2/12/2013 - The State of Emergency remains in effect for the state during the recovery and cleanup from the weekend snowstorm, however local emergency operation and coordinating centers have shutdown, including Boston's Medical Intelligence Center. Health Centers across the Commonwealth fared relatively well with few reporting damages and losses other than lost revenue from closures over the weekend, and some pharmaceutical losses from power outages. Health Centers that have not reported are reminded to do so through this survey link: http://www.surveymonkey.com/s/damages022013.
Most school systems intend to resume school today or tomorrow, including Boston public schools. Parking bans are also slowly being lifted as the cleanup continues. Please note that the Massachusetts Department of Environmental Protection (MassDEP) reminds all municipal, business and private snow plow operators to safely move and dispose of snow in a manner that avoids any potential negative consequences for drinking water wells, waterways or wetlands. MassDEP's snow disposal guidelines are available on their website at http://www.mass.gov/dep/public/press/0213snow.htm.
2/8/2013 - MEMA. As of 12noon, Governor Deval Patrick declared a State of Emergency and issed a travel ban as of 4pm. This ban will not effect essential personnel of healthcare facilities, as long as proper identification is provided. The executive order and state of emergency declaration are available on MEMA's website at http://www.mass.gov/eopss/agencies/mema/.
2/7/2013 - MEMA. A significant snowstorm/blizzard is forecasted to impact Massachusetts beginning on Friday February 8th, lasting into Saturday February 9th. Snowfall across much of Massachusetts is expected to be approximately 1-2 feet with locally higher amounts. In addition to snowfall, strong damaging hurricane force winds (gusts up to 80 mph along the coast, up to 50 mph within the Rte 95 corridor, and up to 40 mph further inland) are expected which could lead to widespread power outages. In addition, moderate to major coastal flooding is anticipated along much of the coastline during the Friday evening and Saturday morning high tides. Travel may become nearly impossible with blowing/drifting snow and near zero visibility during the height of the storm (Friday afternoon into Saturday morning). Motorists are asked to stay off the roads if they can during the storm to allow snow plows to clear the roads.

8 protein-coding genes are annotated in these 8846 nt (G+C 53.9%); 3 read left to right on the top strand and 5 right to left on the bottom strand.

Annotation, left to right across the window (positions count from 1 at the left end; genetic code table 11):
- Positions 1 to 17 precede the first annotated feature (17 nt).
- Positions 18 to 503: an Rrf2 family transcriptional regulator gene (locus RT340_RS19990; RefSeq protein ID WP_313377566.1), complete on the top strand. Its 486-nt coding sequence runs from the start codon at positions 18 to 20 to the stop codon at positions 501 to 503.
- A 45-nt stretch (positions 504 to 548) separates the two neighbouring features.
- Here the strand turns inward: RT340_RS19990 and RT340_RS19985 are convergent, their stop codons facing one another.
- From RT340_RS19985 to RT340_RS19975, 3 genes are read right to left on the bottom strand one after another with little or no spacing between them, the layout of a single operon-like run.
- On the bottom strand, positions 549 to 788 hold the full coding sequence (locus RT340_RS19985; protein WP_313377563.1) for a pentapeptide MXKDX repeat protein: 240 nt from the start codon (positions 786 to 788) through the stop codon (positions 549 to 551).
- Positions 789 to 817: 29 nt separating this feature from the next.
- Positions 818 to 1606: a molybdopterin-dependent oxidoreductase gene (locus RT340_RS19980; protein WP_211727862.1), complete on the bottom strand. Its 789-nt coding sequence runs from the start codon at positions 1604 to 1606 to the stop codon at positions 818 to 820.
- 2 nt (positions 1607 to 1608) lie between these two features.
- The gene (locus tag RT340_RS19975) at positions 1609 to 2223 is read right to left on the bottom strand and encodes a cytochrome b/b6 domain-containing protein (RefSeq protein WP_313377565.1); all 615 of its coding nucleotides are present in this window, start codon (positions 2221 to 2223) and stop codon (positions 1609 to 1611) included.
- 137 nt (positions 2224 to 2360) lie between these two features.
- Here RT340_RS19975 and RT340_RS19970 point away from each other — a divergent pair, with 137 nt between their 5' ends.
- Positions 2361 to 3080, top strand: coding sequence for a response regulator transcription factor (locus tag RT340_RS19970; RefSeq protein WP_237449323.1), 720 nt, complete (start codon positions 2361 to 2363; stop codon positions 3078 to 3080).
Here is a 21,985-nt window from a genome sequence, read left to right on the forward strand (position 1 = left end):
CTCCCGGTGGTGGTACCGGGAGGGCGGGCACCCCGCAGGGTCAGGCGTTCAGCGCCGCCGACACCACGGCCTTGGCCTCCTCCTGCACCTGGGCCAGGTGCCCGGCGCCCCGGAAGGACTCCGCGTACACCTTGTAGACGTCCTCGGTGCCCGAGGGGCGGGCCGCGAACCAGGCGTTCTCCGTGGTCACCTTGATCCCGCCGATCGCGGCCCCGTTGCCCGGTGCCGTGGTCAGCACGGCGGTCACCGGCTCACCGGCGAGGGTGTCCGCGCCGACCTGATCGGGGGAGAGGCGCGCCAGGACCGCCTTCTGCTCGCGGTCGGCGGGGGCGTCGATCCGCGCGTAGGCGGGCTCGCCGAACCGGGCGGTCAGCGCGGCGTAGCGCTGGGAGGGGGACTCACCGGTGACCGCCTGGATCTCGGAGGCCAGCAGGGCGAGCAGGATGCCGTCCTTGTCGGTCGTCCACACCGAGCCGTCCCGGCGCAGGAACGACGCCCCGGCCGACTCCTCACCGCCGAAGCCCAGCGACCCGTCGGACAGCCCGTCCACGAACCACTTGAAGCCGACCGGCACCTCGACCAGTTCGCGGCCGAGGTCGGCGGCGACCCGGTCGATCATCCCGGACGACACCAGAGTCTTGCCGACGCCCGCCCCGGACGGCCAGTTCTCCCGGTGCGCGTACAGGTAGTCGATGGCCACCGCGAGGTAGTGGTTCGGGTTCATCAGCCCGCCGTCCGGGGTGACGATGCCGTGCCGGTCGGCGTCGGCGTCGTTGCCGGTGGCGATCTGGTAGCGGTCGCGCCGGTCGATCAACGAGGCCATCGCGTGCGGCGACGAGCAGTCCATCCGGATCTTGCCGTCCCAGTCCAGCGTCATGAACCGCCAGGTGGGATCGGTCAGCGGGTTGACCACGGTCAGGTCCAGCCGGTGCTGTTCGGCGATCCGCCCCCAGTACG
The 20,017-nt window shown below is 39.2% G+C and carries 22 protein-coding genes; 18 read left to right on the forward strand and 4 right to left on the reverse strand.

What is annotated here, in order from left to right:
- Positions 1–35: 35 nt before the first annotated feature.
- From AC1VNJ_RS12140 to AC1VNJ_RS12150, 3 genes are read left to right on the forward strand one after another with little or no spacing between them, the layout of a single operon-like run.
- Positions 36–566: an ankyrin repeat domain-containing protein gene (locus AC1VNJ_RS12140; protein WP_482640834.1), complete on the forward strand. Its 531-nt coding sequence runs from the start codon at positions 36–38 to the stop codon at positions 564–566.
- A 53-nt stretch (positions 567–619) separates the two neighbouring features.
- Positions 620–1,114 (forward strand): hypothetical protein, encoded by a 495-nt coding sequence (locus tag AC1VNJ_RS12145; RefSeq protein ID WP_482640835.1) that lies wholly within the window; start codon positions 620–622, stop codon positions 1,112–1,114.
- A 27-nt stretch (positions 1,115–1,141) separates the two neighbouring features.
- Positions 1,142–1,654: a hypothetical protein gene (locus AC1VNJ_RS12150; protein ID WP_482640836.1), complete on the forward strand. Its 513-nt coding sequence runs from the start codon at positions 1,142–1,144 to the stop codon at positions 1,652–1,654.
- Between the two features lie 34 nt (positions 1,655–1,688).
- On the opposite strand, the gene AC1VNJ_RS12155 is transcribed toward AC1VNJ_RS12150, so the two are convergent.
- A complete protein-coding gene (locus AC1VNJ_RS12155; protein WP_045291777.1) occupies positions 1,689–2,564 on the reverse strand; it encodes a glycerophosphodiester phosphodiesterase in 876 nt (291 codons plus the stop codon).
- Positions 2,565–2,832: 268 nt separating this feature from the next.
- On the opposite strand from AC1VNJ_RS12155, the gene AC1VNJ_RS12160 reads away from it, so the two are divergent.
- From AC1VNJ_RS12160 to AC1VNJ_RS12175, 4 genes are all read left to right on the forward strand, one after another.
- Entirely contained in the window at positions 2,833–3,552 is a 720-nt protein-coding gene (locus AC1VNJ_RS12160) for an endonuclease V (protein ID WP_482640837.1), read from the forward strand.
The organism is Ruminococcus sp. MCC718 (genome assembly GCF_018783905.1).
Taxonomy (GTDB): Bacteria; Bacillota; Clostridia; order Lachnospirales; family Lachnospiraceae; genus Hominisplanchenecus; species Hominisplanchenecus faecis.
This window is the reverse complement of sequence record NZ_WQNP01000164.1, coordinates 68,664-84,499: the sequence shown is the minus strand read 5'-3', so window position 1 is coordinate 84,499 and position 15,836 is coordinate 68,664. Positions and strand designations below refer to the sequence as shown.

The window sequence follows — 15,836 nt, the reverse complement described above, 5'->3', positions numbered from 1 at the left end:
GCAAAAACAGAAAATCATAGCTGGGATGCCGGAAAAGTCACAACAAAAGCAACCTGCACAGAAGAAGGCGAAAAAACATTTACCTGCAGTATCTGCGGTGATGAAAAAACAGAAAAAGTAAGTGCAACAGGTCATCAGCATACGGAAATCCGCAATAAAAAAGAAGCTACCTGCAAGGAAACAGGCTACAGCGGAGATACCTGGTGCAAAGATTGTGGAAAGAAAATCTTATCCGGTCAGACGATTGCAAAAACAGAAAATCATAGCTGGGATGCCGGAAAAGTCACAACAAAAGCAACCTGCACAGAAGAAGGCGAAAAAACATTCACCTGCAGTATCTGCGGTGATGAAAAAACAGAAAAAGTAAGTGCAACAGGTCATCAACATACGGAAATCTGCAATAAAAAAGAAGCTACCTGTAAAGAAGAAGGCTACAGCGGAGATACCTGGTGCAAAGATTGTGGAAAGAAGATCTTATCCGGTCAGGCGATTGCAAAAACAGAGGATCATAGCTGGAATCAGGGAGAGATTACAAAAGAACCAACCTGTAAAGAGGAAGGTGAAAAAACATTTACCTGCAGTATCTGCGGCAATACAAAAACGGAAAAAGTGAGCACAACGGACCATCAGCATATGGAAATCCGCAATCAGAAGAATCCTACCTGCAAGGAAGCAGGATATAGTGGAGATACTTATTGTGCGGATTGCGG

Weather information can be obtained from the National Weather Service (NWS):
-For non-emergency assistance and information, call 2-1-1 or visit www.mass211.org
-Other preparedness tips
- Monitor the progress of the storm ? timing and areas of greatest impact can change.
- Listen to directions of Public Officials.
- Have a full tank of gas. Gas stations may be impacted by power loss.
- Prepare for extended power outages. Have emergency kit with flashlights, extra batteries, portable radio, bottled water, non-perishable food, first aid kit, etc.
- Check the batteries in your smoke and carbon monoxide detectors.
- Have sufficient heating fuel. If using emergency emergency generator, understand how to run it safely, operating it outdoors away from any open window.
- If your water supply could be affected by a power outage, (well-water pump system), fill your bathtub and spare containers with water.
- Set your refrigerator and freezer to their coldest settings and minimize opening the door. Food can stay cold in a full refrigerator for up to 24 hours; a freezer for 48 hours.
- Restoration of power will not begin until the storm subsides and conditions are safe for utility workers.
- Be a good neighbor. Check on elderly relatives and neighbors.
- Treat any downed wire as a ‘live’ wire.
1/22/2013 - MEMA. MEMA Offers Precautions for Extreme Cold Weather. “With the forecast of extremely cold temperatures and severe wind chill over the next few days, the Massachusetts Emergency Management Agency (MEMA) is presenting these cold weather safety tips,” stated MEMA Director Kurt Schwartz.